Ask questions; seek advice; read past threads. If you are respectful and answer people's questions when they try to help you (basically, if you act like a decent human being), they will go out of their way to help you. I started out just lurking, reading the forums, then asking questions and getting help. Slowly but surely, as I learned more, I started answering questions from others too. Interestingly, answering questions (and reading answers from others in the same thread) is a great way to learn new information and challenge your assumptions. Sometimes we know things, and sometimes we think we know things and later learn we were wrong. Engaging in those conversations is a great way to accelerate that process.
  • Building a personal network
    The other items above give you chances to meet people in the industry outside of your own organization, both inside and outside PSC. Getting to know people at such events, outside of an office context, really makes a difference. It gives you more options for collaboration, support, and career-building.
  • Playing
    Really! Install OpenEdge on your home machine, or take your work machine home if you can. If you don't have licenses, use the free trial. Experiment with features that interest you. Run some sample code from the docs or KB and learn how it works. Get outside your comfort zone: if you're a dev, create a database and learn the basics: stop it, start it, back it up, restore it, run some utilities, even dump and load it! If you're a DBA, do some dev tutorials, learn some OO basics, write a class, etc. A tech company can sometimes be a Tower of Babel; little domains where each person speaks their own language and there are serious communication gaps across teams. Learning to converse with other people on their terms can accelerate progress and also help you get noticed and get ahead.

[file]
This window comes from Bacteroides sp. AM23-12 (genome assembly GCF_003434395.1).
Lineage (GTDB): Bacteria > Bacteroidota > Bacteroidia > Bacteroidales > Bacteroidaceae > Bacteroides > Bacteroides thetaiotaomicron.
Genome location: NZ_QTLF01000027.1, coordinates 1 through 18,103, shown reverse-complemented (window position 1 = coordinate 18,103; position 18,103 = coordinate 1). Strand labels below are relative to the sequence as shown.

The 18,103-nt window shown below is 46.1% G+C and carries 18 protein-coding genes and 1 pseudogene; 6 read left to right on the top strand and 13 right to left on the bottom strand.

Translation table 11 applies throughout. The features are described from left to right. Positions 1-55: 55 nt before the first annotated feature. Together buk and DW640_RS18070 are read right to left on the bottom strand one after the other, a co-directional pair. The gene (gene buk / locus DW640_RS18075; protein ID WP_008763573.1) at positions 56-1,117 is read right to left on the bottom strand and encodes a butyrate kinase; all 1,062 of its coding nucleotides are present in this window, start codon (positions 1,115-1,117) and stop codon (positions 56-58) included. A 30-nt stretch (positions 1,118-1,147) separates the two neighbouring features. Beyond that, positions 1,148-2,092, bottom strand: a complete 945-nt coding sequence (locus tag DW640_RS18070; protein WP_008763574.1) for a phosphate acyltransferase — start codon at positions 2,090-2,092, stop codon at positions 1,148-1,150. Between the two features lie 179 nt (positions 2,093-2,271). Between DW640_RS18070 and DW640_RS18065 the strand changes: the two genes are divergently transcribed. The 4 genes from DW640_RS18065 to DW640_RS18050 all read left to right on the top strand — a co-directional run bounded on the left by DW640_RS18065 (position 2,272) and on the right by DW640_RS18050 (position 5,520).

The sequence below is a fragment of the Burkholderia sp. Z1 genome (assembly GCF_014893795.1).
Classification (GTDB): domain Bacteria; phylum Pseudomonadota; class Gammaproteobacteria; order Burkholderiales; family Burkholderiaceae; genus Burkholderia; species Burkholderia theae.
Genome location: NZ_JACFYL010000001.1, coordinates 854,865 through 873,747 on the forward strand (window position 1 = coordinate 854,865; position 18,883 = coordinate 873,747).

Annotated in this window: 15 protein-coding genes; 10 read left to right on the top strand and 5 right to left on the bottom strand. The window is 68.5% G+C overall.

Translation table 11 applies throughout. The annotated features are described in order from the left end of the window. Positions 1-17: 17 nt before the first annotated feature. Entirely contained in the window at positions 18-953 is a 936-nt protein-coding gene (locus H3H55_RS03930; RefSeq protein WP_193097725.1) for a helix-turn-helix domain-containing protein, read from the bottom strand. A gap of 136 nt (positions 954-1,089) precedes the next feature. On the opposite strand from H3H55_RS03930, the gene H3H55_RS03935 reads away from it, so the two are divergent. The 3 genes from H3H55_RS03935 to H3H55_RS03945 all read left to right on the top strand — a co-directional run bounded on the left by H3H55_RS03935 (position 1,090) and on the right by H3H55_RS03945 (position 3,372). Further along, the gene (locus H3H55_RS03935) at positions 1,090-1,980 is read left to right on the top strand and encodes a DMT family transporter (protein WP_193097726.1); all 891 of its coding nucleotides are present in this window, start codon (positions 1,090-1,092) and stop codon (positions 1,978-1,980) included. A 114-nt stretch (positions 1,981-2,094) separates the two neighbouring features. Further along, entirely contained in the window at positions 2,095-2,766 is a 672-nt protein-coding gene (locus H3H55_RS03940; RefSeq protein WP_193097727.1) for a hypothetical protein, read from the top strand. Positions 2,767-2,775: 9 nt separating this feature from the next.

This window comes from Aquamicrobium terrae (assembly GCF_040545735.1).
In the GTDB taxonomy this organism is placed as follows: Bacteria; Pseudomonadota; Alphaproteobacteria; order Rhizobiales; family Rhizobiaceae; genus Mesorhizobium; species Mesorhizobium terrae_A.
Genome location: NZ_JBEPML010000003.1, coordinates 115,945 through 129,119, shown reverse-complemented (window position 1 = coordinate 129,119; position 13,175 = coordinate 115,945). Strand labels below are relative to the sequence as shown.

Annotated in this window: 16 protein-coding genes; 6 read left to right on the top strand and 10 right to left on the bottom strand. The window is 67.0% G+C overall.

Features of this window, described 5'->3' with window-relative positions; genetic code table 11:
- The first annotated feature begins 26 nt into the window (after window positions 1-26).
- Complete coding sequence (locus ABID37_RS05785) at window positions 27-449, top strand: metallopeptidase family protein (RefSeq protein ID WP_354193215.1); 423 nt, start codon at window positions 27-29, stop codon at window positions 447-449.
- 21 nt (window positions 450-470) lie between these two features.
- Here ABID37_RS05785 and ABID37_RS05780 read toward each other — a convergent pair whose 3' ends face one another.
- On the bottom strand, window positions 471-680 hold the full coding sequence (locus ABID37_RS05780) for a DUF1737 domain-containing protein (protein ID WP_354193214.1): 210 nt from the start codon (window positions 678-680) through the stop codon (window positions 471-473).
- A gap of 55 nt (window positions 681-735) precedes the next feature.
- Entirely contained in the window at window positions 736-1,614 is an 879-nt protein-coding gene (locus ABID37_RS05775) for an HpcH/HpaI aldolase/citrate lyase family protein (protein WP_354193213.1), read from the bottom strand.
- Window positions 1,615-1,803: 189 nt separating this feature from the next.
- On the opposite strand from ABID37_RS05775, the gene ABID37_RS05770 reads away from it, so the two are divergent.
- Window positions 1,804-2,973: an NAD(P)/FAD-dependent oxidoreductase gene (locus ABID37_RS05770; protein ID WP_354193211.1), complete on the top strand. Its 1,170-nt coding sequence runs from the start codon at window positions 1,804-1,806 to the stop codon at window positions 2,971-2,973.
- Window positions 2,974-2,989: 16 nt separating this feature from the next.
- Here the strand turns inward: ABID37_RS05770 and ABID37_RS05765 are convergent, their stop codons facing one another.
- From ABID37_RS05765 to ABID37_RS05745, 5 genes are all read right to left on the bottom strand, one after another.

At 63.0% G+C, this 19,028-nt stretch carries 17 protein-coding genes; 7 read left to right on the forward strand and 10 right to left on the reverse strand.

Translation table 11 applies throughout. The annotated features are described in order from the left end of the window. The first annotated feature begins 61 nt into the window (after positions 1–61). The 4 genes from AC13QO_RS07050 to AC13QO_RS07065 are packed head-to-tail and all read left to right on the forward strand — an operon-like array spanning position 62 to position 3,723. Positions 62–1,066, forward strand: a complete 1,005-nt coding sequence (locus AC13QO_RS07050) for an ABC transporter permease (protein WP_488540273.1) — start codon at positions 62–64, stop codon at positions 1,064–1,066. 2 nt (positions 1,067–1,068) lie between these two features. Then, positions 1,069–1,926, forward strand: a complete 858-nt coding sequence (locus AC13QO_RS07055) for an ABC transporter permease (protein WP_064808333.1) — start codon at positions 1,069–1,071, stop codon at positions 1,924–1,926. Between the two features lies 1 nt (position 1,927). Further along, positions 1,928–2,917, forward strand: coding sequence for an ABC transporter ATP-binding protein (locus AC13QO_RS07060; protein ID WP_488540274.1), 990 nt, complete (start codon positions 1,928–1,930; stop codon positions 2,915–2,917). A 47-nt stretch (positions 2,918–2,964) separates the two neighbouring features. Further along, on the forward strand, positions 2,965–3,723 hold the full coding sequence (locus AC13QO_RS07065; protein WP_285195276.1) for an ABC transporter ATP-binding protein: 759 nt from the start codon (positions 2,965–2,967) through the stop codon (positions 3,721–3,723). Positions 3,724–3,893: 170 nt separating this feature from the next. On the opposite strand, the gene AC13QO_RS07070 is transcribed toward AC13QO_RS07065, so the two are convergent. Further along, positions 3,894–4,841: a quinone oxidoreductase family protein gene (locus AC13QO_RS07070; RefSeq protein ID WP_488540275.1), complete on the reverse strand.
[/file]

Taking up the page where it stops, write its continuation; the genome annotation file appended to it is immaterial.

Rob Fitzpatrick Sponsor
Continued from the last post, as I hit the post-size limit.

Each person's learning journey will be different. But knowing what is out there to be learned is a big first step. I hope this personal perspective is helpful.

Some links:


Knowledge Base
ProKB download: (download is updated daily with new content)
KB and product notifications ("PANS"): Progress Customer Community

Product Documentation, etc.
Landing page:
PDF docs:
Online docs (selected releases):
Webinars: OpenEdge - Webinars - Progress
Whitepapers: OpenEdge Whitepapers - Progress
Blogs: Posts on OpenEdge - Progress Blogs


International PUG Conferences

Forums: ;)